NM: It’s not just Jefferson, it’s not just Machiavelli. By the time you get to the 18th century, everybody in Europe is interested in Cyrus. One of the best sellers in France is Les Voyages de Cyrus, written in English and French by the same author (Travels of Cyrus). We know that there are even Icelandic poems about Cyrus in the 18th century. It is impossible to exaggerate what he meant in the enlightenment world, the world out of which the American Constitution is born.
CA: Doesn’t it blow your mind that this is a Persian king in today’s world where Persia is viewed so negatively by so many people?
NM: It’s astonishing. You talked about the relationship between Israel and Iran, the U.S. and Iran being so bad. But, this is a very new phenomenon. For most of western history, that [Persian] Empire, that moment in Iranian history, has been the model to which statesmen look to think how to solve the problems.
CA: The actual Cylinder (it’s cuneiform? Am I saying that right?) Does it actually say the Jews were allowed to go back to Jerusalem?
NM: No. It’s not a rattling good read, it must be said! It’s quite a complicated text! Basically when you are putting up a building in Babylon in 6th century B.C., you’re always putting an inscription [such as the Cyrus Cylinder] at the foundation, and that space is to tell the future what a great chap you are for putting the building up, and so on.
What the Cylinder says is in three parts: The first bit is the god Marduk, the Babylonian god, And the Babylonian god Marduk says: “The previous ruler was rubbish, and didn’t look after my temples, carriaged[?] out the gods [gods left the temples], BAD THING!, and I called in Cyrus to sort it out!”
And then comes Cyrus speaking, saying: “I entered the place, and everyone was delighted to see me, they were thrilled to bits, and I’ve given peace.”
And then comes the third bit – what I am going to do now: “I am going to allow the people that has been deported to go home,” (and it lists a whole set of places, all of them in Mesopotamia) “and they are going to take their gods with them.”
The Cyrus cylinder is only about what happens in Mesopotamia, but fascinatingly the words used in the Cyrus cylinder are exactly the words used in the Hebrew bible in Chronicles and Ezra…That God called Cyrus and took him by the hand. God tells Cyrus to be his Shepard, to set the people free. The difference is of course that in Babylon, it’s the Babylonian god that does that. In the Hebrew Scriptures it’s Jehovah. But they use the same words and they speak to Cyrus in the same way. And this is evidence I think that there’s a general decree by Cyrus to let everybody go home. And the Jews in Jerusalem know about what is happening in Babylon because a lot of them have just come from there. And of course we know so much about this because they stopped building the temple in Jerusalem, and then, as we all know from building projects (sponsors, etc) money runs out. It gets slow, things start going badly. So, the Jews in Jerusalem appeal to Darius to help them.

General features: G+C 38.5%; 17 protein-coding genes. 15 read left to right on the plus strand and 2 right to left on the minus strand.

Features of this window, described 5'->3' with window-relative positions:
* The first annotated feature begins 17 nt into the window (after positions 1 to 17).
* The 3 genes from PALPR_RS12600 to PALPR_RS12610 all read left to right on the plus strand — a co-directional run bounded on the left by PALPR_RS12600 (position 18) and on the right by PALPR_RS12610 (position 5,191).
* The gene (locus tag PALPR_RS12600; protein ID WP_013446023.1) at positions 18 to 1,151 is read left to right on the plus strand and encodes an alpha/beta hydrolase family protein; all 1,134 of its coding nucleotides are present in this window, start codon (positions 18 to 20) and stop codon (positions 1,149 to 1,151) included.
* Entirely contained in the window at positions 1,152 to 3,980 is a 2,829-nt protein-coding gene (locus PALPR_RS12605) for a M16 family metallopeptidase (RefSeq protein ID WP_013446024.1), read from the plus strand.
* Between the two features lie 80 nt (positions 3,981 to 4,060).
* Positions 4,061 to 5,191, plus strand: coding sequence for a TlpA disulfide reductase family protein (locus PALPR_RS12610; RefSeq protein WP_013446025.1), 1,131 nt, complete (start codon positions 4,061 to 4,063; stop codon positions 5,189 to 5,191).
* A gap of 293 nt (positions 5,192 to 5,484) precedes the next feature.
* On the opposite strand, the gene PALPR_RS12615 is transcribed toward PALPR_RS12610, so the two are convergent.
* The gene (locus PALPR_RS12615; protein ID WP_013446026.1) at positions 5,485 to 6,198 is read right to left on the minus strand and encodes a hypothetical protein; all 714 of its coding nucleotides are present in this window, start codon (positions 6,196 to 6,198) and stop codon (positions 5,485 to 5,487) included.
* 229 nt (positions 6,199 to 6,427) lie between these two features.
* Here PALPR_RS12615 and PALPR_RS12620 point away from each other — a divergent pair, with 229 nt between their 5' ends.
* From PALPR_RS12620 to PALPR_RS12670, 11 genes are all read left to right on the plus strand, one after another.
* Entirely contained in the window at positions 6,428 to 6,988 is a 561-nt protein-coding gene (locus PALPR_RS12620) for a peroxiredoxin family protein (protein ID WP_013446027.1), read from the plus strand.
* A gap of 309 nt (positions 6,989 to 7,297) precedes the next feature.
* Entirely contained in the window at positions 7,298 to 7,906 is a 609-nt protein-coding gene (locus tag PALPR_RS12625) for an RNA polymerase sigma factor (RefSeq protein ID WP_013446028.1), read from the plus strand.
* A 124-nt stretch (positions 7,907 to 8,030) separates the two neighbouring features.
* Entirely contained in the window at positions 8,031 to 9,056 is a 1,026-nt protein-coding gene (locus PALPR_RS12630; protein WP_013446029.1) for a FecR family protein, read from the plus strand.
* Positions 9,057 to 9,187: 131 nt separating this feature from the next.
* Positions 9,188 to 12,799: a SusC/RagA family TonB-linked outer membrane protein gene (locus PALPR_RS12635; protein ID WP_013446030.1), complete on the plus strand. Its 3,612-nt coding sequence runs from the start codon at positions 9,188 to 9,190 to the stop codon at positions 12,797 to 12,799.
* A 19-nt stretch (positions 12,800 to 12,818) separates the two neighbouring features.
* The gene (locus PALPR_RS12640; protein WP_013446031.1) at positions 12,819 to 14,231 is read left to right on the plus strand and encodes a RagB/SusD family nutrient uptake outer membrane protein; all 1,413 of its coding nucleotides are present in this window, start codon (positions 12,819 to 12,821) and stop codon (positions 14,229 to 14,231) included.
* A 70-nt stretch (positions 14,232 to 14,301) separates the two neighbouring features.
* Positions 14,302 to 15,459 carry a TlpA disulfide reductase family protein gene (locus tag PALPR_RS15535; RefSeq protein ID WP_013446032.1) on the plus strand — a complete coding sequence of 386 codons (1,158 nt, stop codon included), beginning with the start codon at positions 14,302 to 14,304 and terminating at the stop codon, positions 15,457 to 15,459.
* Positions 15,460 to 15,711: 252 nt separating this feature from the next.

CA: The son of Cyrus?
NM: Yes, the son of Cyrus. And [the Jews] saying that “Your king wanted this temple to be built, what are you going to do?” And they go through the files in the bureaucracy, and they find the document where Cyrus said this temple must be built and that we [the Persians] will help. Ezra in the Hebrew scriptures tells us this and he quotes the document in Aramaic (the language the Persians used). So the Jews ask the Persians to help them build the temple.
And, thanks to the extraordinary bureaucracy of the Persian Empire – it’s another great thing they really ace on, bureaucracy – they’re wizard record keepers. And then the temple goes ahead. More money comes, on orders from the Persian King and the Second Temple gets completed.
CA: Is there also a dispute as to whether the Cylinder really is a human rights document?
NM: I suppose it depends on what you mean by human rights. It’s clearly about the rights of peoples. I mean we now tend to think about human rights being the rights of individuals. That’s not what this is about at all. The Cylinder is about the rights of communities to organize themselves in their own way, live where they choose, and worship their own gods. So, that’s also a very important aspect of human rights. In that sense it is probably the oldest [document] we have of an articulated statement by a ruler that the communities over which he rules will have certain rights and privileges that he will defend.
CA: And what do you hope to achieve by taking it on a five-city U.S. tour
NM: There are two real values in it. Firstly, it’s more important now than ever to understand Iran. And one can only understand a country by understanding its history and how it views its own history. And most of us are not taught very much about Iranian history in school. So I hope it’ll allow a large public to think, again, about what it means to be an Iranian… If you are an Iranian, how you look at the world, how you think about yourself, because that’s useful.
The second is that I hope it will help us all to think again about how we tackle the question of great diversity of ethnicities and faiths in our societies. Every one of us now is living in our cities, in all the major cities that the Cyrus Cylinder is going to in the US, and certainly in London. We are living in cities that have the same problems as the Persian empire, and none of us has yet found the proper answer. So I think, I hope, that if we go back to those questions, and think again about what was done then and how it worked, that might be quite a useful thing for us all to reflect on.
CA: Neil MacGregor, thank you very much indeed.
NM: Thank you.